EA Group Organizer Career Paths Outside of EA

Potential downside of community building (CB): Slower professional development if working alone --> I'd recommend CB teams, training and/or mentorship

I feel like I learned a lot in my past 1.5 years as full-time community builder , but one major downside was working mostly alone without a "co-founder", proper training or an "incubator" (as start-ups often have), and while I did have some advice & support from CEA and fellow professional CBs, I could have learned a lot faster if I had a co-founder, more training or more mentorship. I also initially underestimated the complexity of CB strategy (there are infinite possible projects and no-one really knows what works best for your specific group..) and the importance of mentorship. Now that I'm more aware of that, however, I found it not too difficult to get high-quality feedback from senior EA CBs.

For people starting out in Community Building, I'd recommend ideally having 2-3 committed people running a group rather than just one, or else maybe "interning" at an established group beforehand to learn faster and getting good mentorship right from the start.

EA Group Organizer Career Paths Outside of EA

(Full-time) Community Building as a way to build (charity) entrepreneurship career capital

I've been working full-time on EA Berlin & Germany since 1.5 years thanks to a CEA CB Grant, and I feel like the work is quite similar to (charity) entrepreneurship, with tasks like:

  • Developing vision & strategy
  • Building products, events & services (e.g. career advice or conferences)
  • Communication / Marketing / "Sales" (all my meetups and career advice are free of cost, so I don't "sell" anything, but I still need to write engaging newsletters, websites etc. to convince people new to EA that it's worth their time)
  • Operations: "Customer" Relationship Management, Event management, etc.
  • Budgeting, measuring impact, communicating value to donors, possibly legal stuff etc.

In terms of career capital, I do think that credentials like "grew community to 200 engaged members", "inspired x people to donate x%" or "helped x people to get higher impact jobs, be more productive, happy etc." are worth something outside of EA as well, albeit CB does scale less well than tech start-ups who can easily get thousands or millions of users. I don't have any data on that, though, so if anyone here has data or a better estimate, please let me know!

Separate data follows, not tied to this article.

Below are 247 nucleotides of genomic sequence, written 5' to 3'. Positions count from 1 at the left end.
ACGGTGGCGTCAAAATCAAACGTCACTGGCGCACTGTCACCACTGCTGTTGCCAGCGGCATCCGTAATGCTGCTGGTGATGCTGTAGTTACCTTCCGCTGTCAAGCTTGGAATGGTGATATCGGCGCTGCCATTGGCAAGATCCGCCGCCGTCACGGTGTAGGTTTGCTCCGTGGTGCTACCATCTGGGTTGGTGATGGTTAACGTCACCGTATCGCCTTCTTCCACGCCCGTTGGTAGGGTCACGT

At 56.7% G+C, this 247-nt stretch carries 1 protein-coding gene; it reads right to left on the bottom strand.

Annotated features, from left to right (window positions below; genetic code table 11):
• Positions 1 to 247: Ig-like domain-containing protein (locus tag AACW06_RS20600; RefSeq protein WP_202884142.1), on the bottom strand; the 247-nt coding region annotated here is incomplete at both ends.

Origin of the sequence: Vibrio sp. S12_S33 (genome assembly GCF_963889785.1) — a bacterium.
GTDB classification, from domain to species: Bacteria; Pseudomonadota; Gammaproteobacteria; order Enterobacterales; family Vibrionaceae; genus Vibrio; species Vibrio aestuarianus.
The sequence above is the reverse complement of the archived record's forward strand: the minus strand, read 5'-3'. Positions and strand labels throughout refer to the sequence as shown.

Why not give 90%?

Only trammel told me why

Maybe others downvoted for the same reason (off-topic), saw that trammel already commented and then just upvoted Trammell's comment (5 upvoted) instead of writing the same thing themselves?

Responsible Biorisk Reduction Workshop, Oxford May 2020

Is there already an online platform for EAs in biosecurity (besides the Facebook group)?

Other subgroups (EA Community Builders, EAs working in policy, EAs in Operations etc.) have active discussions in Slack workspaces, which seem great value. If you don't have that yet, I'd consider starting one and thinking carefully about criteria before inviting people (see "start with who" medium blog post)

If this does exist, I as EA Community Builder would appreciate hearing about it, so I can direct relevant group members there. Please comment or email me (manuel.allgaier@ea-berlin.org). Thanks!

Responsible Biorisk Reduction Workshop, Oxford May 2020

side-note: Appreciate how accessible you made this

I appreciate the "solidarity ticket" system & the public (but not too prominent) announcement here in the forum. I have the impression retreats like this one are often shared within closed networks only and/or have high entrance barriers (fees etc.), and to me, this seems like a better way to actually reach the most relevant people, even if they're not in the right networks already. There might be more considerations that I'm not aware of, though.